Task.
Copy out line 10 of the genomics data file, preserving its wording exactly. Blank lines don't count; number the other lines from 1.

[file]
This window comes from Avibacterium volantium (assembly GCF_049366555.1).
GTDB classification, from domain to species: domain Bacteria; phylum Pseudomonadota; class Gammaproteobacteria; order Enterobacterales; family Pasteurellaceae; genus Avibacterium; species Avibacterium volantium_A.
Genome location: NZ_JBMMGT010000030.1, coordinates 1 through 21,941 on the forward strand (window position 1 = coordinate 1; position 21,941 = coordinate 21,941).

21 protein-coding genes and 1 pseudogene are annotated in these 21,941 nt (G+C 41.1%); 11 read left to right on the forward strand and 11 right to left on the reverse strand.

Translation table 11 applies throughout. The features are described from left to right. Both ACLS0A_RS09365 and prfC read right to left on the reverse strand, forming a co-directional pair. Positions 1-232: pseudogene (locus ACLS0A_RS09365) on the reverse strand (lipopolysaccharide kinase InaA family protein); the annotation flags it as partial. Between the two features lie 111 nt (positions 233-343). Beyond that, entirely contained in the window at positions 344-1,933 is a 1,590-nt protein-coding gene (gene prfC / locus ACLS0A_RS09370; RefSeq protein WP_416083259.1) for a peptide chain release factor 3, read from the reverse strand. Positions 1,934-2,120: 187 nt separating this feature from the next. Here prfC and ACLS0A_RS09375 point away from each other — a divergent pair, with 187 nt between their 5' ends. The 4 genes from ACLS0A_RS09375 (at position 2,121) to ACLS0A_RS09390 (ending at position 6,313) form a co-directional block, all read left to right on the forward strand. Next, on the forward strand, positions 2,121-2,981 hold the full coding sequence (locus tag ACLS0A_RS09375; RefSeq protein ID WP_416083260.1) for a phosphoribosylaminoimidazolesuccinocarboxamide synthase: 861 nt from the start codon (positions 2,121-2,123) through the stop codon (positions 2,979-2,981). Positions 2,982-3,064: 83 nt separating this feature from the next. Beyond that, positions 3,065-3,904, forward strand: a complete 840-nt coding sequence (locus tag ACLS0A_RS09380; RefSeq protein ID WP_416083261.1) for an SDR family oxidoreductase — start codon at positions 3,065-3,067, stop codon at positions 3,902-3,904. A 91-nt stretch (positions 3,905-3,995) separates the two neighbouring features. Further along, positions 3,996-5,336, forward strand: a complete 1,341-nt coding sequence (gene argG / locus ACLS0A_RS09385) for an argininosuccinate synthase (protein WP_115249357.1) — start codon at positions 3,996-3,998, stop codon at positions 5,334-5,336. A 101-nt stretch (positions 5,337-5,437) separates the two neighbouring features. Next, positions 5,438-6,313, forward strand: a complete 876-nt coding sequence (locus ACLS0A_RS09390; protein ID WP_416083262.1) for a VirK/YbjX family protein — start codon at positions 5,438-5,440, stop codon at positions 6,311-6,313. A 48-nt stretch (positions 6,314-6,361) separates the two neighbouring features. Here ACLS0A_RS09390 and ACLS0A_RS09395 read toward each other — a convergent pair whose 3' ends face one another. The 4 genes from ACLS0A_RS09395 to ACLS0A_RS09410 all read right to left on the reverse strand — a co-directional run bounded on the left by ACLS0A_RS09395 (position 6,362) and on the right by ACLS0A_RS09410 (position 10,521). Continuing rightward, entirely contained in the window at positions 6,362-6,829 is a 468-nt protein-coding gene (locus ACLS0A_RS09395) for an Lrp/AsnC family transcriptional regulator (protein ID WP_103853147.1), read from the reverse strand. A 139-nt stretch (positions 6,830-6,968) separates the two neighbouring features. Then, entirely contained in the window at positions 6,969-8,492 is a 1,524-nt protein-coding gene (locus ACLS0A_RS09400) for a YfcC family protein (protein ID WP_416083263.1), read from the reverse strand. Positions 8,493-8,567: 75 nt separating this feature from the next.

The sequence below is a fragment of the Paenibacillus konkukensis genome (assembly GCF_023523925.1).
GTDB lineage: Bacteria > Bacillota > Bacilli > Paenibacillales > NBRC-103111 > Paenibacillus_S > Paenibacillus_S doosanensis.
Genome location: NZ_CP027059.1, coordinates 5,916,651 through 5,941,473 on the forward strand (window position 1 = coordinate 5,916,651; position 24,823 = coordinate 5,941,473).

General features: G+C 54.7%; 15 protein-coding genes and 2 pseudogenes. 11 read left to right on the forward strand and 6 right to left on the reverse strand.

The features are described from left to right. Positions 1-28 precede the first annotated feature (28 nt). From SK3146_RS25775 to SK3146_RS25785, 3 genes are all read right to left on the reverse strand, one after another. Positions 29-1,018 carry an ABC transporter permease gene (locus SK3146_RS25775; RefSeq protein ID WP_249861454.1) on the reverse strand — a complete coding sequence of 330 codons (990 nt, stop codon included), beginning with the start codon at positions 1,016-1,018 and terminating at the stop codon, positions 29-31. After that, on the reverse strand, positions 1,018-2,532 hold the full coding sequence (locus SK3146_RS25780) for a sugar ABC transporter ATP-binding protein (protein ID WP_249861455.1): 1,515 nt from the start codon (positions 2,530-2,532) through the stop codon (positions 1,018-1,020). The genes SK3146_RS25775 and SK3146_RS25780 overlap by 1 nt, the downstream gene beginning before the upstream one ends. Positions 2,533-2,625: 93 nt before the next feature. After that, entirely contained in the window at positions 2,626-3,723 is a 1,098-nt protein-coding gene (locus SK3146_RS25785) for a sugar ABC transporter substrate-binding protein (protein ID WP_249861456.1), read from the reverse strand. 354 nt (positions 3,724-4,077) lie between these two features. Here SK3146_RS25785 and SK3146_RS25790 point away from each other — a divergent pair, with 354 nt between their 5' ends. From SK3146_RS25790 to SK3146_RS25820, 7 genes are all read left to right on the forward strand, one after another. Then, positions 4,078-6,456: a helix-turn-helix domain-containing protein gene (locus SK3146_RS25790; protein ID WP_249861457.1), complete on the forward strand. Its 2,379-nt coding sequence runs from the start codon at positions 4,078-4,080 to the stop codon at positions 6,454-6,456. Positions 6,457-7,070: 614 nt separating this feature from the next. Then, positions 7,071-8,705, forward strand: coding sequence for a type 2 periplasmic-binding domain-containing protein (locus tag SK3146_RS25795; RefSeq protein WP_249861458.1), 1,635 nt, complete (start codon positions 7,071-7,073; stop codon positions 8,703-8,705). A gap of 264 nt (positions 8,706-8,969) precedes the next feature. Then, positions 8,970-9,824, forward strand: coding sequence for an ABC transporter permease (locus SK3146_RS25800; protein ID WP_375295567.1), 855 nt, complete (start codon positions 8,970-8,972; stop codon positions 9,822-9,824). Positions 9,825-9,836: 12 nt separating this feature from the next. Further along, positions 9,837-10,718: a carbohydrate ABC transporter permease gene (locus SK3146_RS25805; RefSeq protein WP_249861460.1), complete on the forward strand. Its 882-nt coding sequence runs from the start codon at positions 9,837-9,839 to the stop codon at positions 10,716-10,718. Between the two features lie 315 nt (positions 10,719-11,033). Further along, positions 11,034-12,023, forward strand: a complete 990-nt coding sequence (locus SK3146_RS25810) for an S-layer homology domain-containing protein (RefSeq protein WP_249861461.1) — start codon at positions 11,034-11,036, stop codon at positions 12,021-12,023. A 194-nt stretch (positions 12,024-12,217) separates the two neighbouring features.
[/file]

The features are described from left to right. Positions 1-28 precede the first annotated feature (28 nt). From SK3146_RS25775 to SK3146_RS25785, 3 genes are all read right to left on the reverse strand, one after another. Positions 29-1,018 carry an ABC transporter permease gene (locus SK3146_RS25775; RefSeq protein ID WP_249861454.1) on the reverse strand — a complete coding sequence of 330 codons (990 nt, stop codon included), beginning with the start codon at positions 1,016-1,018 and terminating at the stop codon, positions 29-31. After that, on the reverse strand, positions 1,018-2,532 hold the full coding sequence (locus SK3146_RS25780) for a sugar ABC transporter ATP-binding protein (protein ID WP_249861455.1): 1,515 nt from the start codon (positions 2,530-2,532) through the stop codon (positions 1,018-1,020). The genes SK3146_RS25775 and SK3146_RS25780 overlap by 1 nt, the downstream gene beginning before the upstream one ends. Positions 2,533-2,625: 93 nt before the next feature. After that, entirely contained in the window at positions 2,626-3,723 is a 1,098-nt protein-coding gene (locus SK3146_RS25785) for a sugar ABC transporter substrate-binding protein (protein ID WP_249861456.1), read from the reverse strand. 354 nt (positions 3,724-4,077) lie between these two features. Here SK3146_RS25785 and SK3146_RS25790 point away from each other — a divergent pair, with 354 nt between their 5' ends. From SK3146_RS25790 to SK3146_RS25820, 7 genes are all read left to right on the forward strand, one after another. Then, positions 4,078-6,456: a helix-turn-helix domain-containing protein gene (locus SK3146_RS25790; protein ID WP_249861457.1), complete on the forward strand. Its 2,379-nt coding sequence runs from the start codon at positions 4,078-4,080 to the stop codon at positions 6,454-6,456. Positions 6,457-7,070: 614 nt separating this feature from the next. Then, positions 7,071-8,705, forward strand: coding sequence for a type 2 periplasmic-binding domain-containing protein (locus tag SK3146_RS25795; RefSeq protein WP_249861458.1), 1,635 nt, complete (start codon positions 7,071-7,073; stop codon positions 8,703-8,705). A gap of 264 nt (positions 8,706-8,969) precedes the next feature. Then, positions 8,970-9,824, forward strand: coding sequence for an ABC transporter permease (locus SK3146_RS25800; protein ID WP_375295567.1), 855 nt, complete (start codon positions 8,970-8,972; stop codon positions 9,822-9,824). Positions 9,825-9,836: 12 nt separating this feature from the next. Further along, positions 9,837-10,718: a carbohydrate ABC transporter permease gene (locus SK3146_RS25805; RefSeq protein WP_249861460.1), complete on the forward strand. Its 882-nt coding sequence runs from the start codon at positions 9,837-9,839 to the stop codon at positions 10,716-10,718. Between the two features lie 315 nt (positions 10,719-11,033). Further along, positions 11,034-12,023, forward strand: a complete 990-nt coding sequence (locus SK3146_RS25810) for an S-layer homology domain-containing protein (RefSeq protein WP_249861461.1) — start codon at positions 11,034-11,036, stop codon at positions 12,021-12,023. A 194-nt stretch (positions 12,024-12,217) separates the two neighbouring features.